Relationships thrive with a mix of predictability, strength and a little surprise.
My wife and I have been married for almost 19 years. The last five years have been the best and some of the toughest years. We don’t have things figured things out, and in fact, we work at things all of the time. Sometimes it is okay, sometimes fun and sometimes exhausting. But over the years, we are better at relationship recycling.
For me, relationship recycling means that relationships take repeated work, often in sensitive or painful areas. Pain tells us that there can be a second life, a recycled life for issues, problems and pains to the point where they can become a benefit to your life.
After a lot of years your relationship will have mountains of stuff to wade through. The treasures are still there, but you have to work for them. In some ways, the work gets much easier because you know what you need to do. And just like any recycling project, you have to invest energy to get something that you are proud of.
Keeping the house clean
One of the main reason we recycle is to create more usable space, more usable stuff in your home. It is practical: you want to keep the house clean and make sure your stuff is in order. This gives you a sense of purpose – take care of your stuff and make a more inviting living space. Relationship recycling is exactly like that.
Couples that succeed work towards important goals. Goals like having a home worth keeping clean, having self respect, building inter-dependency, being present emotionally for each other and loving your kids if you have them.
Sure, recycling is about wading through a lot of stuff. But it is for the right reasons: you and your family. Couples recycle because we can’t handle new stuff all of the time – that would be overwhelming. So we rehash. Sometimes we need to rely on old strengths and we keep things predictable. Relationships thrive with a mix of predictability, strength and the magic of surprise.
Sometimes we can recycle too much. It can become a pattern of rehashing old conflicts and using old and worn strengths. Predictability can kill your love, your fire, “familiarity breeds contempt.” But familiarity is also the bedrock of trust and love. If I have learned anything in my relationship of almost 20 years, it is that you need a bedrock of knowing each other for a relationship to last.
The 3 R’s of relationship recycling
Recycling is about creating a sustainable culture, and a sustainable relationship. Relationship recycling has three components:
- Reframing – seeing things from a different and more appreciative perspective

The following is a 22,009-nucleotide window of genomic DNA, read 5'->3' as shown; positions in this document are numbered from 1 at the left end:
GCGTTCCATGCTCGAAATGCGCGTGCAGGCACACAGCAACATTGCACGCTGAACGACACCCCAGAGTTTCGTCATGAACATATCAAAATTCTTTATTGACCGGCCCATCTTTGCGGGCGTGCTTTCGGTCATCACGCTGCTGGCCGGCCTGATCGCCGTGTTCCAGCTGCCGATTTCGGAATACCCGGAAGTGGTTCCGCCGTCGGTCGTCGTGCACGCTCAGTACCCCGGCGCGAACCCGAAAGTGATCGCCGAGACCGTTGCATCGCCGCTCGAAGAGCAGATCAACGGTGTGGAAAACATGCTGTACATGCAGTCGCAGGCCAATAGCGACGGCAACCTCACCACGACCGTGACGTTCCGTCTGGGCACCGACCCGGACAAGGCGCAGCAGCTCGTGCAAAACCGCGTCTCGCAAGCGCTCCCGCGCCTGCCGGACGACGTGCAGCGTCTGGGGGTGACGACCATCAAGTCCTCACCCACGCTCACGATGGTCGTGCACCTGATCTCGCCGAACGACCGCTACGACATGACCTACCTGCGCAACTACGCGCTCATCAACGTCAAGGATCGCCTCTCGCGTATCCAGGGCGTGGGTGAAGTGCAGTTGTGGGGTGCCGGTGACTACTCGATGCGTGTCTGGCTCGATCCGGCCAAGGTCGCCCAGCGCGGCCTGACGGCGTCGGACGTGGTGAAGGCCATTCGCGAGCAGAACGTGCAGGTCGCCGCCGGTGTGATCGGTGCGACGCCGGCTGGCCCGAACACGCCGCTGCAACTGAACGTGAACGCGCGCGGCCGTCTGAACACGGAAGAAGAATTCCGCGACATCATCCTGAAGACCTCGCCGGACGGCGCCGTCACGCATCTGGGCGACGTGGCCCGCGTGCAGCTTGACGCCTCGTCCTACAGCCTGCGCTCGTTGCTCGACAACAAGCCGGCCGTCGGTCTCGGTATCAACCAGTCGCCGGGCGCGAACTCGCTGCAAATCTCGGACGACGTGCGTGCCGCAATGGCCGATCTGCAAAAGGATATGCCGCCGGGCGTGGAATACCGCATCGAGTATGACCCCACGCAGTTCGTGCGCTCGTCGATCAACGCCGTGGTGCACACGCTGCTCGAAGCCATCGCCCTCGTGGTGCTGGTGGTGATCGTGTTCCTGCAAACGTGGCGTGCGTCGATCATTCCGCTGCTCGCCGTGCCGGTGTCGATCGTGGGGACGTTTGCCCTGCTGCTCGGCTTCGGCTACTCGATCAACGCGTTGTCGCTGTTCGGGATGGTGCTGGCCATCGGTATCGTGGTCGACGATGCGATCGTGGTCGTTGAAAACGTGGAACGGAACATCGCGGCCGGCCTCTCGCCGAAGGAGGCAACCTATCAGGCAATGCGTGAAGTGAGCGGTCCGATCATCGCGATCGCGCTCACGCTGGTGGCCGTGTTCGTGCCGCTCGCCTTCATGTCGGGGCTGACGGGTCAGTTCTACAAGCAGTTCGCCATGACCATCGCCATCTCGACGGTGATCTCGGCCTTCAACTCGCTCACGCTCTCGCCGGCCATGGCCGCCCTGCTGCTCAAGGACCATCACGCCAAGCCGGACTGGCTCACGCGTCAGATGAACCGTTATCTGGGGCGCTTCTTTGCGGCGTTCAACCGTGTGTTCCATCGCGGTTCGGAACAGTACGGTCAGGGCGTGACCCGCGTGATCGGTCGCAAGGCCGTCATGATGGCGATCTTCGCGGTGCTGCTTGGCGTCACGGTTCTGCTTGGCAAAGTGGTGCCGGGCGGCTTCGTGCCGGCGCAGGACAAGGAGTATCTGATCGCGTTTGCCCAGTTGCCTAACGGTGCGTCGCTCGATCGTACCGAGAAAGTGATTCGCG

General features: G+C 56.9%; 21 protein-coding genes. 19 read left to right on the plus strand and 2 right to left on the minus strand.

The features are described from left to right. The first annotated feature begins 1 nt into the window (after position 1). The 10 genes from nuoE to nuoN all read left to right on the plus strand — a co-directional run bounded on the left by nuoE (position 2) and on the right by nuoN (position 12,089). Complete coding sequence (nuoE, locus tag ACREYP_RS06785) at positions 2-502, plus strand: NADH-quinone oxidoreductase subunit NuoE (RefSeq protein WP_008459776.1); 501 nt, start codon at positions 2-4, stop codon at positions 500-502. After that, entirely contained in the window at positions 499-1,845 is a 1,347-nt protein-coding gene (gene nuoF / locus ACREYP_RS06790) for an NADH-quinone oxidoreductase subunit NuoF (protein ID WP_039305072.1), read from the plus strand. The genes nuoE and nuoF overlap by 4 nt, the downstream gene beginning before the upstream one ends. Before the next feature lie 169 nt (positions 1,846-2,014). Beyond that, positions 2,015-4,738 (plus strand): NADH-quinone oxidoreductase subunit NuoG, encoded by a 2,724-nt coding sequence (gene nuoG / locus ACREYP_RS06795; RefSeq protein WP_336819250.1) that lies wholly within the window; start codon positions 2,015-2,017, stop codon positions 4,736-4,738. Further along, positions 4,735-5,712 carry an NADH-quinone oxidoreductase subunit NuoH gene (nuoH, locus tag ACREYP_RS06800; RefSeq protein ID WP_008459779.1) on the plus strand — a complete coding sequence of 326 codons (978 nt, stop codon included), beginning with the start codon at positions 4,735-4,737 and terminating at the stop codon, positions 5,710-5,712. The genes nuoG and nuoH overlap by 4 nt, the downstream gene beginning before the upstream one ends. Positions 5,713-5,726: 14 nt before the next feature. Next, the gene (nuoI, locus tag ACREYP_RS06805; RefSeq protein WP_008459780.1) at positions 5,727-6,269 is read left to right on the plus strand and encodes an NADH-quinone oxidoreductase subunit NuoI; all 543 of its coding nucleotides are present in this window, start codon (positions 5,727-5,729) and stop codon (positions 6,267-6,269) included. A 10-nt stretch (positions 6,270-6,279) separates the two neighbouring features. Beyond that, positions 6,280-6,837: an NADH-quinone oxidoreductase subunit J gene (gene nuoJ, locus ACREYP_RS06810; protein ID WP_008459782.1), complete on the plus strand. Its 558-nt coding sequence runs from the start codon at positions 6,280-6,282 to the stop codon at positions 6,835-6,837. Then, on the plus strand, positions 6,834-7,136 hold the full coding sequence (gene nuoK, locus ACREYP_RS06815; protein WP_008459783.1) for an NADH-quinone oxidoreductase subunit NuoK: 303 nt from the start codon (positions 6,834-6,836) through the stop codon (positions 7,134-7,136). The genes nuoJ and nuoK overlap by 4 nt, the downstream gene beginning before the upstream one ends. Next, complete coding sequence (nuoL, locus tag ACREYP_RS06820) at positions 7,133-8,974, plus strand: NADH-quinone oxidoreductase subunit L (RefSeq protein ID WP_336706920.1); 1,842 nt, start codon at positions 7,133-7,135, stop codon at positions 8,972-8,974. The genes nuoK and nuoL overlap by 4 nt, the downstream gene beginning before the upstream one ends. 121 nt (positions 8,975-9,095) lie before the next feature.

- Redeeming – believing that you deserve good things and that good things can come out of your story
- Renewing – recommitting to love and to keeping the relationship alive
How do you make relationship recycling work for you?
1.Clear away the clutter – You cannot add all new stuff or recycled stuff without making some room. You cannot ask the other person to change without first investing in changing yourself IN this relationship.
If you are doing too much recycling, repeating the same arguments, ask yourself “What does this say to you?” It may mean that the content is really important to both of you.
- Is there a way to communicate the content more sensitively, differently (eg: through writing) or with help (eg: a therapist)?
- Or, could you just ask for a ‘do-over’? Tell your partner how you see you are recycling the same arguments and it is important. But underneath there are important issues, and sensitive feelings. These underlying issues are what the recycling is trying to get at.
2. Only take what you need – trust yourself that you know what you need. Recycling is about having a plan and being open to surprises. Recycling won’t work if you try to do everything at once. Start small and pick one important thing.
One of the things you need to recycle is self care and love for yourself. The world can beat you down, caring for yourself is one way to care for your relationship.
3.Use it – Recycling is nothing but junk until it is used. Old things can be precious but they need to be used if they are going to be appreciated. You cannot give life to something by hiding it in your garage or keeping it in your storage closet.
Be proud of what you are learning and how you are growing. Celebrate that. Create a reminder in your living room, a celebration to your relationship or to the moments that are making you stronger.
Keep it Real
Previously published by smswaby at the Good Men Project
Photo by Got Credit